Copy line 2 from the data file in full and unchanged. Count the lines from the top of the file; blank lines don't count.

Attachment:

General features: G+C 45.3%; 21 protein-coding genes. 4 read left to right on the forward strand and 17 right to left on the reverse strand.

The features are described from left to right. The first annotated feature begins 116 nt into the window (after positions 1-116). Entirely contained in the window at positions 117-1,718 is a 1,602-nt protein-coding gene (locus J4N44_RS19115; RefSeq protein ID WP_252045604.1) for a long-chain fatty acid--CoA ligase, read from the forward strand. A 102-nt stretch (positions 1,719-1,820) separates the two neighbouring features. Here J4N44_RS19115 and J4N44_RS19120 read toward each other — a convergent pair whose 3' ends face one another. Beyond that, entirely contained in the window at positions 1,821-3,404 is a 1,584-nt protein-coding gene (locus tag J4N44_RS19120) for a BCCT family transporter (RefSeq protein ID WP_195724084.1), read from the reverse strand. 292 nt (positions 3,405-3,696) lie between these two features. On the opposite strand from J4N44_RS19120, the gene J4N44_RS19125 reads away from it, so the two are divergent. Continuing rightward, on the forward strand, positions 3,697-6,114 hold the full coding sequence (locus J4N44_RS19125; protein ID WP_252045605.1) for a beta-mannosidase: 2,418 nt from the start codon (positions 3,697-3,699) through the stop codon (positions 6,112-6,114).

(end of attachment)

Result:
The features are described from left to right. The first annotated feature begins 116 nt into the window (after positions 1-116). Entirely contained in the window at positions 117-1,718 is a 1,602-nt protein-coding gene (locus J4N44_RS19115; RefSeq protein ID WP_252045604.1) for a long-chain fatty acid--CoA ligase, read from the forward strand. A 102-nt stretch (positions 1,719-1,820) separates the two neighbouring features. Here J4N44_RS19115 and J4N44_RS19120 read toward each other — a convergent pair whose 3' ends face one another. Beyond that, entirely contained in the window at positions 1,821-3,404 is a 1,584-nt protein-coding gene (locus tag J4N44_RS19120) for a BCCT family transporter (RefSeq protein ID WP_195724084.1), read from the reverse strand. 292 nt (positions 3,405-3,696) lie between these two features. On the opposite strand from J4N44_RS19120, the gene J4N44_RS19125 reads away from it, so the two are divergent. Continuing rightward, on the forward strand, positions 3,697-6,114 hold the full coding sequence (locus J4N44_RS19125; protein ID WP_252045605.1) for a beta-mannosidase: 2,418 nt from the start codon (positions 3,697-3,699) through the stop codon (positions 6,112-6,114).